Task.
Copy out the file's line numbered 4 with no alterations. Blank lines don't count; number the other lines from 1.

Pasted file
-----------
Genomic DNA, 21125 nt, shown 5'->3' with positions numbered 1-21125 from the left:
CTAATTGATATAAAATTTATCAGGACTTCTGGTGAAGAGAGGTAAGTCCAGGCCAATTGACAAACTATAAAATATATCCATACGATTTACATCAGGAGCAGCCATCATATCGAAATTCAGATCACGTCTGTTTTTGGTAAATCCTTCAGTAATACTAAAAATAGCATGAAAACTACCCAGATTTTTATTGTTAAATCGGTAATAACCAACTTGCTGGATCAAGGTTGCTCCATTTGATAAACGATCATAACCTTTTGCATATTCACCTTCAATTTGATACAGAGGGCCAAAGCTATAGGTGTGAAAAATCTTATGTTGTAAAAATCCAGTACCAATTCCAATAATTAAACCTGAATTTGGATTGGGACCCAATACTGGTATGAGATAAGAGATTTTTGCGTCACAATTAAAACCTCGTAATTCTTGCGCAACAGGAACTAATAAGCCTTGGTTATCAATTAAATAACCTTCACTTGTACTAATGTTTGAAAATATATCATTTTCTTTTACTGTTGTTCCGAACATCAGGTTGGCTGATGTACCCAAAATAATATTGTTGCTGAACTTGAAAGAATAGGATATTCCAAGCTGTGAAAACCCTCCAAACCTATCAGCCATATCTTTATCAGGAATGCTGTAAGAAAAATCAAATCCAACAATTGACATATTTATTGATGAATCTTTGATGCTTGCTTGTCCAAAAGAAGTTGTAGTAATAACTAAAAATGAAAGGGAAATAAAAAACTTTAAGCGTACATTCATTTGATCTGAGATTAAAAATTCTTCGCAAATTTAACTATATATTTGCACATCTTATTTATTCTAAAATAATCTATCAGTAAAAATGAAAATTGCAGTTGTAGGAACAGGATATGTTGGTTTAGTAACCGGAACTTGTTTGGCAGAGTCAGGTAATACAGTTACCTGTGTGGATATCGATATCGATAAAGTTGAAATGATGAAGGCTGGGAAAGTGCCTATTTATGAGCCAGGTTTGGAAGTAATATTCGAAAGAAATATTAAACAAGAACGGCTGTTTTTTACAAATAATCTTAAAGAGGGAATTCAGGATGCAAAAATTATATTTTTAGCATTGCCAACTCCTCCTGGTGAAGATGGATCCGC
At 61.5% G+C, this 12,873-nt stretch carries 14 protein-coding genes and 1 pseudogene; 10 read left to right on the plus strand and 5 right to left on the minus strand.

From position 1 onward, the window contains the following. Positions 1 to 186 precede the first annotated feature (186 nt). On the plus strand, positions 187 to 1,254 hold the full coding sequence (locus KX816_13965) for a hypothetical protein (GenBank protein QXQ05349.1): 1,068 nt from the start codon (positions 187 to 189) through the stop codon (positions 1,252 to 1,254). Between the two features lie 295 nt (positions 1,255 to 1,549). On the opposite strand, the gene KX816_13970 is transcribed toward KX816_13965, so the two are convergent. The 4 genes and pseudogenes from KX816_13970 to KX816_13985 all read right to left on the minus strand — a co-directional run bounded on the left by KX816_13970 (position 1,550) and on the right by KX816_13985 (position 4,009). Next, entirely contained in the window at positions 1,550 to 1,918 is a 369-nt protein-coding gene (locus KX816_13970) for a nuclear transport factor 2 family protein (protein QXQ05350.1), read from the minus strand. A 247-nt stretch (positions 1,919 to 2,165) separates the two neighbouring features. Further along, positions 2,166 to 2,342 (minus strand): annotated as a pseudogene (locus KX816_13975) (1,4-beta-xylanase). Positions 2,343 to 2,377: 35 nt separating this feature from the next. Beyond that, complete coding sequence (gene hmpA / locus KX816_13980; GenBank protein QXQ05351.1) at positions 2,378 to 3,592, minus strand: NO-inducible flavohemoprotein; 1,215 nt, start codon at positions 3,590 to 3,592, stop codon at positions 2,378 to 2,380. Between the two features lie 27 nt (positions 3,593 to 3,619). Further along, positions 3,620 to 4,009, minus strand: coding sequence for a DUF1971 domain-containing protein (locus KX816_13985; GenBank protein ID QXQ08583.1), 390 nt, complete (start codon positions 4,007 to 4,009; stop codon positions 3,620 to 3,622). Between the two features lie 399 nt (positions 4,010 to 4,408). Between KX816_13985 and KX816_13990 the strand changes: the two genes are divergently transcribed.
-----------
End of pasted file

From position 1 onward, the window contains the following. Positions 1 to 186 precede the first annotated feature (186 nt). On the plus strand, positions 187 to 1,254 hold the full coding sequence (locus KX816_13965) for a hypothetical protein (GenBank protein QXQ05349.1): 1,068 nt from the start codon (positions 187 to 189) through the stop codon (positions 1,252 to 1,254). Between the two features lie 295 nt (positions 1,255 to 1,549). On the opposite strand, the gene KX816_13970 is transcribed toward KX816_13965, so the two are convergent. The 4 genes and pseudogenes from KX816_13970 to KX816_13985 all read right to left on the minus strand — a co-directional run bounded on the left by KX816_13970 (position 1,550) and on the right by KX816_13985 (position 4,009). Next, entirely contained in the window at positions 1,550 to 1,918 is a 369-nt protein-coding gene (locus KX816_13970) for a nuclear transport factor 2 family protein (protein QXQ05350.1), read from the minus strand. A 247-nt stretch (positions 1,919 to 2,165) separates the two neighbouring features. Further along, positions 2,166 to 2,342 (minus strand): annotated as a pseudogene (locus KX816_13975) (1,4-beta-xylanase). Positions 2,343 to 2,377: 35 nt separating this feature from the next. Beyond that, complete coding sequence (gene hmpA / locus KX816_13980; GenBank protein QXQ05351.1) at positions 2,378 to 3,592, minus strand: NO-inducible flavohemoprotein; 1,215 nt, start codon at positions 3,590 to 3,592, stop codon at positions 2,378 to 2,380. Between the two features lie 27 nt (positions 3,593 to 3,619). Further along, positions 3,620 to 4,009, minus strand: coding sequence for a DUF1971 domain-containing protein (locus KX816_13985; GenBank protein ID QXQ08583.1), 390 nt, complete (start codon positions 4,007 to 4,009; stop codon positions 3,620 to 3,622). Between the two features lie 399 nt (positions 4,010 to 4,408). Between KX816_13985 and KX816_13990 the strand changes: the two genes are divergently transcribed.